ZURICH—A large version of Swiss painter Ferdinand Hodler’s Lumberjack, 1910, was sold during Christie’s traditional Swiss art sale in Zurich the evening of March 14 for CHF2.5 million ($2.2 million) to the Musée d’ Orsay, Paris.
The price was among the highest figures ever paid for a Hodler painting at auction; it accounted for a substantial portion of the CHF7.5 million ($6.6 million) sale. Approximately 207 works were sold at a rate of 82 percent by lot.
Another indication of the growing international interest for some Swiss artists of the early 20th century was the CHF480,000 ($422,400) paid for a newly discovered mountain-lake painting, Lago di Cavloccio, 1922, by Giovanni Giacometti (father of Alberto Giacometti), which went to an American collector bidding via phone.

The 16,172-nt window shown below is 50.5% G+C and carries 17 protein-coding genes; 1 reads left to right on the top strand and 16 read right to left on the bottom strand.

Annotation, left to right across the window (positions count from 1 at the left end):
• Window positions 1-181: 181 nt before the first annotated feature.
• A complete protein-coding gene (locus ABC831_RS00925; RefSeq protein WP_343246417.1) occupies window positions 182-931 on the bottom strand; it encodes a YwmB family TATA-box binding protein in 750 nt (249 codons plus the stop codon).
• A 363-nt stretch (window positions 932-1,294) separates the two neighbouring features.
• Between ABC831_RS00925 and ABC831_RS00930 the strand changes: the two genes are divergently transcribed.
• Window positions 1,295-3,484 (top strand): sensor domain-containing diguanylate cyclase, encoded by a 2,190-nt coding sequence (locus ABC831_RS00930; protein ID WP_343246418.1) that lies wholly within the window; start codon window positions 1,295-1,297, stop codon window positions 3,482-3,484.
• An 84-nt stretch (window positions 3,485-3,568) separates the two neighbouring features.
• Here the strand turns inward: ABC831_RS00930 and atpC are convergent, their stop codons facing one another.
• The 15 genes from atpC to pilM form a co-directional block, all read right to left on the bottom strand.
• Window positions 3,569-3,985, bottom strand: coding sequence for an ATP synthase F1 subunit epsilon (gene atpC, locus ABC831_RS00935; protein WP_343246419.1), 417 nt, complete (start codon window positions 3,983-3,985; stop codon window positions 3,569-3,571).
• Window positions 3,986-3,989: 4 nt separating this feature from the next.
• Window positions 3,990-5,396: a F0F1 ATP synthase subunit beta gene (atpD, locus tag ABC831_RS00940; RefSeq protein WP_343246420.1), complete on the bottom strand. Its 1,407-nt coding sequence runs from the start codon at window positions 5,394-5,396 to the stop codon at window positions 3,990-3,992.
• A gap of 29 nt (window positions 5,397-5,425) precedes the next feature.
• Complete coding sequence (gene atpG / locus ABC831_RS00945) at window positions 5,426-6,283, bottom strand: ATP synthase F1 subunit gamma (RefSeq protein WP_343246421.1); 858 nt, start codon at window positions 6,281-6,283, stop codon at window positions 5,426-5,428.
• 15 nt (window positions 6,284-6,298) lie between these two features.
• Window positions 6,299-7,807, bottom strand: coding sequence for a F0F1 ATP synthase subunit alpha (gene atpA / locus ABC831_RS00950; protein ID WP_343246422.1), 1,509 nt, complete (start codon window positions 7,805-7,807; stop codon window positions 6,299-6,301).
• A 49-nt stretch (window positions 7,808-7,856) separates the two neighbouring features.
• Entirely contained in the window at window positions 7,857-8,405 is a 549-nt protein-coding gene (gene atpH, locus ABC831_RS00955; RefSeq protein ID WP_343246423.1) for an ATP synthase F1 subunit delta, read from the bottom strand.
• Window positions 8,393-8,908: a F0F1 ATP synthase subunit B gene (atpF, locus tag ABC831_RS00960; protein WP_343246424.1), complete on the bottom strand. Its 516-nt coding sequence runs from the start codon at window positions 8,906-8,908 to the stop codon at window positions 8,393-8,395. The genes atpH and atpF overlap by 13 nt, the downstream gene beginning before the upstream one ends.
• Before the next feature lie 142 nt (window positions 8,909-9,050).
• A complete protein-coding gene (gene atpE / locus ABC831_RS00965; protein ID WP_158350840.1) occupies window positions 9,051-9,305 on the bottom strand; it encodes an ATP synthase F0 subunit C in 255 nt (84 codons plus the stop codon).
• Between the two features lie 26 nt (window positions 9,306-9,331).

This successful Swiss sale was the last one held under the aegis of Christie’s Zurich head Cornelia Pallavicini, who is relocating to Christie’s London on April 1, as a director of the European board. She is succeeded in her present post by Dirk Boll of Germany, who was formerly head of Christie’s bureau in Stuttgart.
CHRISTIAN VON FABER CASTELL